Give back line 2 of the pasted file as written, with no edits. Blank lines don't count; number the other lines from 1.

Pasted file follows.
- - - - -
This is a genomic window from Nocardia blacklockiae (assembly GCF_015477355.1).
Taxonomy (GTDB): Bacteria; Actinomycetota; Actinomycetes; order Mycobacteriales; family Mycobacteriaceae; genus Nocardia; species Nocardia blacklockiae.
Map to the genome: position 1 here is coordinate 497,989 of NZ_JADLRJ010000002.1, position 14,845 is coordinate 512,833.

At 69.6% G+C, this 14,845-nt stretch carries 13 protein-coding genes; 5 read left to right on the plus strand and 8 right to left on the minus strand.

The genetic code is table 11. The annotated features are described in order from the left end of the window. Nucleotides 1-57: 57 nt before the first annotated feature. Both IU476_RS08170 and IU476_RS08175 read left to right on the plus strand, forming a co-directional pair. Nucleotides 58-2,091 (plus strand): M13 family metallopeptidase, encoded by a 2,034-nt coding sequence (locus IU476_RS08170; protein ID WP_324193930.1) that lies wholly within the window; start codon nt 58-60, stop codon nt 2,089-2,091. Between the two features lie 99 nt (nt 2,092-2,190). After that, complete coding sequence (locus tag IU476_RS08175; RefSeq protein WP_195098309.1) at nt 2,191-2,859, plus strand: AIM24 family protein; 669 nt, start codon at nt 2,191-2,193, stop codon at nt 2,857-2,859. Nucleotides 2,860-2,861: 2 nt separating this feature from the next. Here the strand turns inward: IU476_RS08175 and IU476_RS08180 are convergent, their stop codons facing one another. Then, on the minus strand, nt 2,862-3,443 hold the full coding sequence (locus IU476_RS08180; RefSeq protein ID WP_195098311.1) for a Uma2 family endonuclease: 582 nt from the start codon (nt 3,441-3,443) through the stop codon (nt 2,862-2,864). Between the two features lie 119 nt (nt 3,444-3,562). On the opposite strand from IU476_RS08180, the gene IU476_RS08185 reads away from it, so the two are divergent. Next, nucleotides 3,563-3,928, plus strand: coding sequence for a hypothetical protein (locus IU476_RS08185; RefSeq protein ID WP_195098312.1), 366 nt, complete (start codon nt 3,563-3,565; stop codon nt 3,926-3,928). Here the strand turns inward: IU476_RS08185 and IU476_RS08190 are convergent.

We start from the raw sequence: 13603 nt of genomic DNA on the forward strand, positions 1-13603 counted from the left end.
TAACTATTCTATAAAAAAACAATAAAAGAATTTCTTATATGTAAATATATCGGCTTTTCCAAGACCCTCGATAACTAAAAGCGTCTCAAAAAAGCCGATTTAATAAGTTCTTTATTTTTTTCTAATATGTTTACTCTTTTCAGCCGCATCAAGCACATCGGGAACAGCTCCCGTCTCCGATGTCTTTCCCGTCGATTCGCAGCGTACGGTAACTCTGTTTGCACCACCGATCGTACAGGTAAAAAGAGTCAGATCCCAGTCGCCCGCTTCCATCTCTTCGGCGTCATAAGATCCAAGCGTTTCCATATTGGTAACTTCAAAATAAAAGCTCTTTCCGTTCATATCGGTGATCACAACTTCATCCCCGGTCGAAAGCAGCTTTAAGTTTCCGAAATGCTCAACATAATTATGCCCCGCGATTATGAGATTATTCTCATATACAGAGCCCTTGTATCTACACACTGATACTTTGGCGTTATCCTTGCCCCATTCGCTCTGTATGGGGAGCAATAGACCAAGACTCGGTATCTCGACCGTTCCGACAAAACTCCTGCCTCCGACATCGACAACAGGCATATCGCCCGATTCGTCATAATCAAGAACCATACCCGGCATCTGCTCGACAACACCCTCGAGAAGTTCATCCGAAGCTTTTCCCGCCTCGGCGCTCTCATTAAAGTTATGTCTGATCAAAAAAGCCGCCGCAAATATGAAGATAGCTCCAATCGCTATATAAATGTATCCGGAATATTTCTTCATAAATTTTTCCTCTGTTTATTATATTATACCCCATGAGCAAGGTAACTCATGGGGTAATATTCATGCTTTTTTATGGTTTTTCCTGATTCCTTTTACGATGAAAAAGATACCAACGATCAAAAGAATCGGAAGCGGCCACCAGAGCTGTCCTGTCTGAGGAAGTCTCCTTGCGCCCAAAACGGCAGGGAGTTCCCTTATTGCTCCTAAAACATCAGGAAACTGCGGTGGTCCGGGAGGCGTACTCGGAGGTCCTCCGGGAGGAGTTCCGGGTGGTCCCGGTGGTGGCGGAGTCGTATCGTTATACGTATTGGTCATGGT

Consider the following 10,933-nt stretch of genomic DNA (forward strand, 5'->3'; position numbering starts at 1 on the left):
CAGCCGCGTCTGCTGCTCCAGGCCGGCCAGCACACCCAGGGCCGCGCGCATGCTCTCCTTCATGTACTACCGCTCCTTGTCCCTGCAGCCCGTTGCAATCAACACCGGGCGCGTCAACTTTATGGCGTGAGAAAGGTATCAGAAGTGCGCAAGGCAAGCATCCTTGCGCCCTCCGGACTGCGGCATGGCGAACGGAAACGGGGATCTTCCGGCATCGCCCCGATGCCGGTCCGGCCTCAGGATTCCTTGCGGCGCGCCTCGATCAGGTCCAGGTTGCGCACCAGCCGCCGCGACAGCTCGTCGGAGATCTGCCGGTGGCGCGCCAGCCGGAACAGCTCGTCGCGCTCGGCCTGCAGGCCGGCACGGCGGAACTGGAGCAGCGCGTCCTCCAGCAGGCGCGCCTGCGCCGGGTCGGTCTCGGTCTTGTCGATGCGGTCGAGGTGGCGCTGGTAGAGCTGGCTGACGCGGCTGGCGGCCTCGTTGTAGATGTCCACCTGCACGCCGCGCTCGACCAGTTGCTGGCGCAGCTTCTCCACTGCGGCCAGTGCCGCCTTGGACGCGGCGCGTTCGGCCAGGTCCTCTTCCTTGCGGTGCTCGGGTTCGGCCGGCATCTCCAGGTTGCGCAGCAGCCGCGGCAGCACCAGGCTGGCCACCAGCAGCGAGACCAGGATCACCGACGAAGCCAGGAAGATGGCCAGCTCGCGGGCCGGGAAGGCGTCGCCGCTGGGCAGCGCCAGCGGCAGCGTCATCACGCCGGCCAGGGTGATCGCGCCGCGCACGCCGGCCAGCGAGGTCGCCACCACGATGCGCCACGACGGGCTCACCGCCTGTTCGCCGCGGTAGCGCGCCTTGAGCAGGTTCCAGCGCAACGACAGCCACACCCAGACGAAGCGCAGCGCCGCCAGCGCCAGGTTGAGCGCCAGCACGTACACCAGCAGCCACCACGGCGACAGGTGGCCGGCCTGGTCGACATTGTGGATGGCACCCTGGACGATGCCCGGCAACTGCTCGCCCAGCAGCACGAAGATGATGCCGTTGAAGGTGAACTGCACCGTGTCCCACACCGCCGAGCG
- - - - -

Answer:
Taxonomy (GTDB): Bacteria; Actinomycetota; Actinomycetes; order Mycobacteriales; family Mycobacteriaceae; genus Nocardia; species Nocardia blacklockiae.